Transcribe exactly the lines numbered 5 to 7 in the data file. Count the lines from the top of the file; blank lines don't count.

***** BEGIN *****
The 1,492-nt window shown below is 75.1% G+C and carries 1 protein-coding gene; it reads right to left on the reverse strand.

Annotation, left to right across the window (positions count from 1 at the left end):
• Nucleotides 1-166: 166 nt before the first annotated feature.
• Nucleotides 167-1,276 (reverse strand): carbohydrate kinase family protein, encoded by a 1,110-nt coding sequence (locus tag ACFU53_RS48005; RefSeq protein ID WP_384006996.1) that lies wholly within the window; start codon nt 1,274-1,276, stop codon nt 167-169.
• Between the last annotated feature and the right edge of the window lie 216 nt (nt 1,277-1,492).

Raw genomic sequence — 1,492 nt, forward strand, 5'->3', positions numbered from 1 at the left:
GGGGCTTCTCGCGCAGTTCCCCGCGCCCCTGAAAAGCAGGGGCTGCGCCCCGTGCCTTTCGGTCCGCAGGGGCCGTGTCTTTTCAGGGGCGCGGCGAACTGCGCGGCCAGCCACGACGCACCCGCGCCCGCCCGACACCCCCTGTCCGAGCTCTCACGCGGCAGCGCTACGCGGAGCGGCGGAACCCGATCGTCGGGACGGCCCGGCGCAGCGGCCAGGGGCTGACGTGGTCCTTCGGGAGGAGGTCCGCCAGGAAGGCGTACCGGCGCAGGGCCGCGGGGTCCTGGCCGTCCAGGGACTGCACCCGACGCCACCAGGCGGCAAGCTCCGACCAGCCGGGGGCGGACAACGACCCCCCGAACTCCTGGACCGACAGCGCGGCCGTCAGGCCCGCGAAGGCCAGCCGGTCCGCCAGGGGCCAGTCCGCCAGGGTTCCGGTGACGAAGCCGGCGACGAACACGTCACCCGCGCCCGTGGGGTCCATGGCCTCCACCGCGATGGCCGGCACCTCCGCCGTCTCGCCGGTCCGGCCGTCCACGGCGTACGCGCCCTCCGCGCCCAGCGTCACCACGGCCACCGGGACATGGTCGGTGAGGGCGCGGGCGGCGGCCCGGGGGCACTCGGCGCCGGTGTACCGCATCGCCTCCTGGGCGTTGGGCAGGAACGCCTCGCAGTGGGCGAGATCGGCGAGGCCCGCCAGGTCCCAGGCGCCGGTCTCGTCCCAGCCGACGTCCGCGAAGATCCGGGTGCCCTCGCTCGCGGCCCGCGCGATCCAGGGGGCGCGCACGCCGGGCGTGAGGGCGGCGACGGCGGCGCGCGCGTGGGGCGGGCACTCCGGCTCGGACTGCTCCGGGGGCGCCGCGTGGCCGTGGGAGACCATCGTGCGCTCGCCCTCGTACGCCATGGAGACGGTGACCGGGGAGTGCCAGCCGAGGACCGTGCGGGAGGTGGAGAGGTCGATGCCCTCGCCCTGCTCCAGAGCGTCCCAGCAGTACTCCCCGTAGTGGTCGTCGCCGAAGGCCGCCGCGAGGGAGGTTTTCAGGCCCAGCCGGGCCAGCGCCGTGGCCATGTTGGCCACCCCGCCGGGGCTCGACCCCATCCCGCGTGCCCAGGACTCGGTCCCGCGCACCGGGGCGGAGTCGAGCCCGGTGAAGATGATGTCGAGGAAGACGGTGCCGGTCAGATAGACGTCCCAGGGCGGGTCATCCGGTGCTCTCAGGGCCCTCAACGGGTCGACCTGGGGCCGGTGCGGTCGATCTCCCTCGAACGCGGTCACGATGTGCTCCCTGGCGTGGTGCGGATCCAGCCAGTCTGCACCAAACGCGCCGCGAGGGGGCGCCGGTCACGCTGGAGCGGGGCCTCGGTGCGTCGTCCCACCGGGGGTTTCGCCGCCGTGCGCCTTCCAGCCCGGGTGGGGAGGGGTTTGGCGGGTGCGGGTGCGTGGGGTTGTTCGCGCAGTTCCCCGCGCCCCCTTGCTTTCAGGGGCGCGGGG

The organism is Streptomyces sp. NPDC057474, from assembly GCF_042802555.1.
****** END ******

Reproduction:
• Between the last annotated feature and the right edge of the window lie 216 nt (nt 1,277-1,492).

Raw genomic sequence — 1,492 nt, forward strand, 5'->3', positions numbered from 1 at the left:
GGGGCTTCTCGCGCAGTTCCCCGCGCCCCTGAAAAGCAGGGGCTGCGCCCCGTGCCTTTCGGTCCGCAGGGGCCGTGTCTTTTCAGGGGCGCGGCGAACTGCGCGGCCAGCCACGACGCACCCGCGCCCGCCCGACACCCCCTGTCCGAGCTCTCACGCGGCAGCGCTACGCGGAGCGGCGGAACCCGATCGTCGGGACGGCCCGGCGCAGCGGCCAGGGGCTGACGTGGTCCTTCGGGAGGAGGTCCGCCAGGAAGGCGTACCGGCGCAGGGCCGCGGGGTCCTGGCCGTCCAGGGACTGCACCCGACGCCACCAGGCGGCAAGCTCCGACCAGCCGGGGGCGGACAACGACCCCCCGAACTCCTGGACCGACAGCGCGGCCGTCAGGCCCGCGAAGGCCAGCCGGTCCGCCAGGGGCCAGTCCGCCAGGGTTCCGGTGACGAAGCCGGCGACGAACACGTCACCCGCGCCCGTGGGGTCCATGGCCTCCACCGCGATGGCCGGCACCTCCGCCGTCTCGCCGGTCCGGCCGTCCACGGCGTACGCGCCCTCCGCGCCCAGCGTCACCACGGCCACCGGGACATGGTCGGTGAGGGCGCGGGCGGCGGCCCGGGGGCACTCGGCGCCGGTGTACCGCATCGCCTCCTGGGCGTTGGGCAGGAACGCCTCGCAGTGGGCGAGATCGGCGAGGCCCGCCAGGTCCCAGGCGCCGGTCTCGTCCCAGCCGACGTCCGCGAAGATCCGGGTGCCCTCGCTCGCGGCCCGCGCGATCCAGGGGGCGCGCACGCCGGGCGTGAGGGCGGCGACGGCGGCGCGCGCGTGGGGCGGGCACTCCGGCTCGGACTGCTCCGGGGGCGCCGCGTGGCCGTGGGAGACCATCGTGCGCTCGCCCTCGTACGCCATGGAGACGGTGACCGGGGAGTGCCAGCCGAGGACCGTGCGGGAGGTGGAGAGGTCGATGCCCTCGCCCTGCTCCAGAGCGTCCCAGCAGTACTCCCCGTAGTGGTCGTCGCCGAAGGCCGCCGCGAGGGAGGTTTTCAGGCCCAGCCGGGCCAGCGCCGTGGCCATGTTGGCCACCCCGCCGGGGCTCGACCCCATCCCGCGTGCCCAGGACTCGGTCCCGCGCACCGGGGCGGAGTCGAGCCCGGTGAAGATGATGTCGAGGAAGACGGTGCCGGTCAGATAGACGTCCCAGGGCGGGTCATCCGGTGCTCTCAGGGCCCTCAACGGGTCGACCTGGGGCCGGTGCGGTCGATCTCCCTCGAACGCGGTCACGATGTGCTCCCTGGCGTGGTGCGGATCCAGCCAGTCTGCACCAAACGCGCCGCGAGGGGGCGCCGGTCACGCTGGAGCGGGGCCTCGGTGCGTCGTCCCACCGGGGGTTTCGCCGCCGTGCGCCTTCCAGCCCGGGTGGGGAGGGGTTTGGCGGGTGCGGGTGCGTGGGGTTGTTCGCGCAGTTCCCCGCGCCCCCTTGCTTTCAGGGGCGCGGGG